Updated: Jun 28
She could be your server
With you, she’s pleasant and friendly. At home, she keeps to herself.
She loves being around people all day, but he doesn’t like it when she has friends over.
She looks fantastic in that dress, but he didn’t let her leave the house in the one she was wearing before.
She treats you like you’re family, but she can’t talk to her mom on the phone without him listening in.
So she hides. Because who is left for her to tell?
Intimidation is a factor present in every domestic abuse situation as abusers often utilize it as a method of control over their partner. The resulting fear and doubt created in their partner is a form of coercive control which enables abusers to maintain control over their partners even when they are not present physically.
Even if the abuse is never physical, the use of fear to coerce the behaviour of a partner constitutes domestic abuse. Coercive control often comes in the form of “If you don’t (behaviour), then I will (threat)”, but it can often come in more subtle ways as well.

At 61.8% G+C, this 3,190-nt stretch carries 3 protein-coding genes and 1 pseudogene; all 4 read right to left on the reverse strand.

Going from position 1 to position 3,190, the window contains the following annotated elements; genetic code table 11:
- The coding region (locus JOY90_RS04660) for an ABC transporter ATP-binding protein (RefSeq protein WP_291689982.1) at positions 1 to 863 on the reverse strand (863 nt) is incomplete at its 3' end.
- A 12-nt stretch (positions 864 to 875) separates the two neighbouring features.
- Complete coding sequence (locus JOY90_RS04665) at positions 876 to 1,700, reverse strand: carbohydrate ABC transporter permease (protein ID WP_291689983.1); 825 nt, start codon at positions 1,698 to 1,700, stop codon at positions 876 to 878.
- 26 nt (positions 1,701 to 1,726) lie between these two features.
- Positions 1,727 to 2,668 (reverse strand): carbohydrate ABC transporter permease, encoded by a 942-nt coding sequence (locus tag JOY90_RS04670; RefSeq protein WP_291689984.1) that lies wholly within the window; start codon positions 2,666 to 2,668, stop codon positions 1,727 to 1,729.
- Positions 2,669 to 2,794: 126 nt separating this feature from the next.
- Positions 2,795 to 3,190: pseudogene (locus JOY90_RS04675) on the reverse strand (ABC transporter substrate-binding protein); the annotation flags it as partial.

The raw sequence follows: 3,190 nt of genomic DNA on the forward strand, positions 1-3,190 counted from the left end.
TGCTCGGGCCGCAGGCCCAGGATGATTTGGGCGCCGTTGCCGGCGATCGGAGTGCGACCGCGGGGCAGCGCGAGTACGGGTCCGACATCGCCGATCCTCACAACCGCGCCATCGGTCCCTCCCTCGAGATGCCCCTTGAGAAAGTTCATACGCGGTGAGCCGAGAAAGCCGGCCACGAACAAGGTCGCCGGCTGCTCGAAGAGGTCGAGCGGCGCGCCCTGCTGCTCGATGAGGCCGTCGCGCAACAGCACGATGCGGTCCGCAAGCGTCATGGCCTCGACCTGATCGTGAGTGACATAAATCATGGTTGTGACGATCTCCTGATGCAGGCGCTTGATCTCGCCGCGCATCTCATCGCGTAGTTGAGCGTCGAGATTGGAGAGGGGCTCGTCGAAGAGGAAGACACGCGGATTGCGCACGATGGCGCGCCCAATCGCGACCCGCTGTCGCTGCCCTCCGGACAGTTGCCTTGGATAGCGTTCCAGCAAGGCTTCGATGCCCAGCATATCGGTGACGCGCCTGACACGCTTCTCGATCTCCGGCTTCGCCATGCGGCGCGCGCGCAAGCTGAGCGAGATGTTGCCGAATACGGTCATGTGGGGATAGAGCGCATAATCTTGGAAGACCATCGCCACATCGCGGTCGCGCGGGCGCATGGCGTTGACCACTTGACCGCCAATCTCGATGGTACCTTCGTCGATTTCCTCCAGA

Examples of intimidation include threatening looks or gestures, destroying or confiscating property, abuse or mistreatment of pets, displaying weapons or threatening their use, threats of violence and harm to children or other loved ones, restricting or monitoring contact with friends and family, and threats of financial repercussions such as limiting access to funds for groceries and other essentials or not paying for necessary medical treatments.
Because emotional abuse is hard to identify, many of the woman’s friends and family may not be able to recognize the behaviour as being a result of abuse but rather label it as being “distant” or “focusing on the new relationship”. In reality, the woman is being intimidated in her private life into behaving according to her partner’s wishes.
And it is Hidden in Plain Sight.
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